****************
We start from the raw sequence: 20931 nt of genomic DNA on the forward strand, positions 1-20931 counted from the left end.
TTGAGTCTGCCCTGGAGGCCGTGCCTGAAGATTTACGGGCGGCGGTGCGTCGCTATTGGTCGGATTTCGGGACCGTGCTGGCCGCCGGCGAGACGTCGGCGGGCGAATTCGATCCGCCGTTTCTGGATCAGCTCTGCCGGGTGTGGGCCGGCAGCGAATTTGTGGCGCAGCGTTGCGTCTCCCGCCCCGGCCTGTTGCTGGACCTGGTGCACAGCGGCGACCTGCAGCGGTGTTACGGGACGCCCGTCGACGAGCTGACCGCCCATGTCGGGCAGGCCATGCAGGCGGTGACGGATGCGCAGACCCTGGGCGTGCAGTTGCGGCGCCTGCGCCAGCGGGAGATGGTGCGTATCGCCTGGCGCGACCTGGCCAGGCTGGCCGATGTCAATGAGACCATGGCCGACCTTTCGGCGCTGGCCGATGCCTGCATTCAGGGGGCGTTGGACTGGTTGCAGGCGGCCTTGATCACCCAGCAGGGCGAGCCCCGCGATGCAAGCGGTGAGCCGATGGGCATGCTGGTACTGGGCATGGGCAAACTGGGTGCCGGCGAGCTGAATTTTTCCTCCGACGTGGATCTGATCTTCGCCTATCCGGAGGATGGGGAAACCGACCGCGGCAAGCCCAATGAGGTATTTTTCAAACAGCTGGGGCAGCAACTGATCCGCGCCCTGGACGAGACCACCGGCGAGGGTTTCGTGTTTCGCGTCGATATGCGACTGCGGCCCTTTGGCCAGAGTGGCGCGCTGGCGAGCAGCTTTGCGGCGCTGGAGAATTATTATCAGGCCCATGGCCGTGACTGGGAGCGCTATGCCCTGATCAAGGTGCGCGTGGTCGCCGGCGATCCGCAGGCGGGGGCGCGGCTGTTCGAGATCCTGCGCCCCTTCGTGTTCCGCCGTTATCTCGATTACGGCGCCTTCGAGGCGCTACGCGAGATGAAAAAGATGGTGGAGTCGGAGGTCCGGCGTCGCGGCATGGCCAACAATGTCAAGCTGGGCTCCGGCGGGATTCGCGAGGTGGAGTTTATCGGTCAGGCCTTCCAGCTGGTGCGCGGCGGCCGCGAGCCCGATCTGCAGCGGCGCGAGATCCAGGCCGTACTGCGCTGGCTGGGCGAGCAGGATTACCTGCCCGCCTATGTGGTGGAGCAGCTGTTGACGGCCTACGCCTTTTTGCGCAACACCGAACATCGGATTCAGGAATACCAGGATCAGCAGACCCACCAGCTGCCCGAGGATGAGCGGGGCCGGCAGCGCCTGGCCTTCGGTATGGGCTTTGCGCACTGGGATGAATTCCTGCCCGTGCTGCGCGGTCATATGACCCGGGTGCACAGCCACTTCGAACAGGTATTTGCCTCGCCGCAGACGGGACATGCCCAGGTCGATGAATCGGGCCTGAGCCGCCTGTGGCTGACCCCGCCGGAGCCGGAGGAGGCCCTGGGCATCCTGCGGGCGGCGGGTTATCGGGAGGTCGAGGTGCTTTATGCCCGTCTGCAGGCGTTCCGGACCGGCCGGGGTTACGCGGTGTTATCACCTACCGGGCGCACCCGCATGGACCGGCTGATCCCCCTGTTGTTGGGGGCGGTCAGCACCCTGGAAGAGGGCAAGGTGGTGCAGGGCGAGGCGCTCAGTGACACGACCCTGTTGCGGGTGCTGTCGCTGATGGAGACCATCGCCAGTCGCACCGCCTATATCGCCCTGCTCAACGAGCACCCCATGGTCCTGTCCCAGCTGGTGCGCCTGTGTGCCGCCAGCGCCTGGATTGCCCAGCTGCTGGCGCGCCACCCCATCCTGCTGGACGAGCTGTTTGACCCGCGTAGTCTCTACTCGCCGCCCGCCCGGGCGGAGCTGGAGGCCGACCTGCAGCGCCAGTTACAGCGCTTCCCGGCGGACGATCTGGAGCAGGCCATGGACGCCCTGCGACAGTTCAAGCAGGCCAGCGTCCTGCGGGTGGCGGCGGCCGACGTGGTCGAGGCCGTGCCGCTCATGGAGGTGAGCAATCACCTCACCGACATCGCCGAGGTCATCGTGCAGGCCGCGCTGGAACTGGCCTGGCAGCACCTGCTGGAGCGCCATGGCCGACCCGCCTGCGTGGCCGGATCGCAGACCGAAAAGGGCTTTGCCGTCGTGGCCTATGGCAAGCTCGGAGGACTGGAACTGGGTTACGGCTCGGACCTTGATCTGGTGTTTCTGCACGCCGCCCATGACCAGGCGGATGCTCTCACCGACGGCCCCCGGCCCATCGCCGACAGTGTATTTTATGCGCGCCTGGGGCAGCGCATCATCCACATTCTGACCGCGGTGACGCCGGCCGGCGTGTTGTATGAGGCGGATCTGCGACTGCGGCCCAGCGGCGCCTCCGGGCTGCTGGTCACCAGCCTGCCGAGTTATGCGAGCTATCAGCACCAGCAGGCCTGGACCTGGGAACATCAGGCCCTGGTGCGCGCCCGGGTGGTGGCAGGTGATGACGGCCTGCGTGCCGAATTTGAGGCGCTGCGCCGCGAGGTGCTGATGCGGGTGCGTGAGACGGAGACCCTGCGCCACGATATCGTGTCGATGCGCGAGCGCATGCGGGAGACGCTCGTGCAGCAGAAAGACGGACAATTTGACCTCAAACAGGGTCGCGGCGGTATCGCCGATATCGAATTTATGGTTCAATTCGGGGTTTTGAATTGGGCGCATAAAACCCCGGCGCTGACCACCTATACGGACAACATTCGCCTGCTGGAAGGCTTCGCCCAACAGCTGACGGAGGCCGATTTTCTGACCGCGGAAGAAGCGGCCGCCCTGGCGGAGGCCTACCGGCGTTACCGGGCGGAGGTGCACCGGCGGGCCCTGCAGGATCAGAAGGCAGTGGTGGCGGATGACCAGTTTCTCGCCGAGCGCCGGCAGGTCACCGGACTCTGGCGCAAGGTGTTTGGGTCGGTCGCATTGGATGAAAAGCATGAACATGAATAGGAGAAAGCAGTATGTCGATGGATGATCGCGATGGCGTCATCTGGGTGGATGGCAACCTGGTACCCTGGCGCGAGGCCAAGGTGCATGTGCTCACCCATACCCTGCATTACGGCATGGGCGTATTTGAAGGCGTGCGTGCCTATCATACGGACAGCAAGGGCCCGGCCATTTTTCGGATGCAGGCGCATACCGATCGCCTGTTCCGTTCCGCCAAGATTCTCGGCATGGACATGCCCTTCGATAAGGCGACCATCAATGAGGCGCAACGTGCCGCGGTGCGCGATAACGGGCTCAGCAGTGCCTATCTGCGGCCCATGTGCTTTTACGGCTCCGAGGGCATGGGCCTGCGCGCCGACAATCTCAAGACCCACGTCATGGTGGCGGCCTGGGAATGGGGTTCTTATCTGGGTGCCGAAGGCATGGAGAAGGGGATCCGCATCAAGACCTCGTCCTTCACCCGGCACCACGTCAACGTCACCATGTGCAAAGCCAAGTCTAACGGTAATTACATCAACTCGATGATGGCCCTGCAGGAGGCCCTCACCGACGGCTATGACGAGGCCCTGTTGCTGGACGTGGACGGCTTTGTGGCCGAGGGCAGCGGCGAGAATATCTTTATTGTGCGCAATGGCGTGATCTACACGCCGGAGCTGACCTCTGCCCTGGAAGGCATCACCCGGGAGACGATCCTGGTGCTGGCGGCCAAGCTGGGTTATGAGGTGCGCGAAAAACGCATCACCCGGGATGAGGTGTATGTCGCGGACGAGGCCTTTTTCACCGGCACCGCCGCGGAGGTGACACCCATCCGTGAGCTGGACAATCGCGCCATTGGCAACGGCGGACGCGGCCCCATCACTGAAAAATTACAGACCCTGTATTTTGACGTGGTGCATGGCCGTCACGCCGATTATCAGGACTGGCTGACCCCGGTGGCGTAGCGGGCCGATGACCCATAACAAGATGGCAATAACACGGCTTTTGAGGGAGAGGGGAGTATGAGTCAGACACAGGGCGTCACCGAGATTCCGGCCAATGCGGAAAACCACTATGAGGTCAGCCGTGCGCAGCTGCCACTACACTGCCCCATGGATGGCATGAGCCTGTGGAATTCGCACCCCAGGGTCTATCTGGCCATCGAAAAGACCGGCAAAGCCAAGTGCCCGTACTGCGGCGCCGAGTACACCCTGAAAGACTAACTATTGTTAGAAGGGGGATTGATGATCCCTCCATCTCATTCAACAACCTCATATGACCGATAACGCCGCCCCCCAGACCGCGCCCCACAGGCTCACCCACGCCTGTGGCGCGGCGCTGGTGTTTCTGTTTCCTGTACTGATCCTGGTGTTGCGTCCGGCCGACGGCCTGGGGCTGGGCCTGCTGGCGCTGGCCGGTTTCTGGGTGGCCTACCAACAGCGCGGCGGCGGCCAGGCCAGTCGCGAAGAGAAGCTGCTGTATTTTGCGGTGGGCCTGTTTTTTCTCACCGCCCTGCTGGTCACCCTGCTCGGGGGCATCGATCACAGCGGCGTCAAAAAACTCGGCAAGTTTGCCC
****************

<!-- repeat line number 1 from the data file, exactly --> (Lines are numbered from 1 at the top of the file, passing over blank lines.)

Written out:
We start from the raw sequence: 20931 nt of genomic DNA on the forward strand, positions 1-20931 counted from the left end.